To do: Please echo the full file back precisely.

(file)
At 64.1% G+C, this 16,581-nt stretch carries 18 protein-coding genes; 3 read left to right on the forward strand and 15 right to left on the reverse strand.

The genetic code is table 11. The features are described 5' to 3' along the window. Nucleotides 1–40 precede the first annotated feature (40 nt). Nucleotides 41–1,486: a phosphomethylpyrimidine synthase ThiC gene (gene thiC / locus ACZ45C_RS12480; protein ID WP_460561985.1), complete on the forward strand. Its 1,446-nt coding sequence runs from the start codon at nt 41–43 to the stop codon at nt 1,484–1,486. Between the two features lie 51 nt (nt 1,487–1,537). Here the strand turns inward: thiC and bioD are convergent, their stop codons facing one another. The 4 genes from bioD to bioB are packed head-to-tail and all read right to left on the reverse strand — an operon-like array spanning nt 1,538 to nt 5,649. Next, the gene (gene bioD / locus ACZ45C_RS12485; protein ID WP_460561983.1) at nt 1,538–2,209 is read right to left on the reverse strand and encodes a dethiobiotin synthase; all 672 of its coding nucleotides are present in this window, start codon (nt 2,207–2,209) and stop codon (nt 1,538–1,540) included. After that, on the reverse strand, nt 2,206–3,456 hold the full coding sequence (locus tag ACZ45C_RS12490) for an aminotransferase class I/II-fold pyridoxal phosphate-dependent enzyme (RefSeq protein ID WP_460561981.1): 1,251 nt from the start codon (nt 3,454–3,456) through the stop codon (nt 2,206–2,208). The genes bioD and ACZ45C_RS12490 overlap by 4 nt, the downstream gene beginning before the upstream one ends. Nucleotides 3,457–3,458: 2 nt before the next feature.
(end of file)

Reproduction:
At 64.1% G+C, this 16,581-nt stretch carries 18 protein-coding genes; 3 read left to right on the forward strand and 15 right to left on the reverse strand.

The genetic code is table 11. The features are described 5' to 3' along the window. Nucleotides 1–40 precede the first annotated feature (40 nt). Nucleotides 41–1,486: a phosphomethylpyrimidine synthase ThiC gene (gene thiC / locus ACZ45C_RS12480; protein ID WP_460561985.1), complete on the forward strand. Its 1,446-nt coding sequence runs from the start codon at nt 41–43 to the stop codon at nt 1,484–1,486. Between the two features lie 51 nt (nt 1,487–1,537). Here the strand turns inward: thiC and bioD are convergent, their stop codons facing one another. The 4 genes from bioD to bioB are packed head-to-tail and all read right to left on the reverse strand — an operon-like array spanning nt 1,538 to nt 5,649. Next, the gene (gene bioD / locus ACZ45C_RS12485; protein ID WP_460561983.1) at nt 1,538–2,209 is read right to left on the reverse strand and encodes a dethiobiotin synthase; all 672 of its coding nucleotides are present in this window, start codon (nt 2,207–2,209) and stop codon (nt 1,538–1,540) included. After that, on the reverse strand, nt 2,206–3,456 hold the full coding sequence (locus tag ACZ45C_RS12490) for an aminotransferase class I/II-fold pyridoxal phosphate-dependent enzyme (RefSeq protein ID WP_460561981.1): 1,251 nt from the start codon (nt 3,454–3,456) through the stop codon (nt 2,206–2,208). The genes bioD and ACZ45C_RS12490 overlap by 4 nt, the downstream gene beginning before the upstream one ends. Nucleotides 3,457–3,458: 2 nt before the next feature.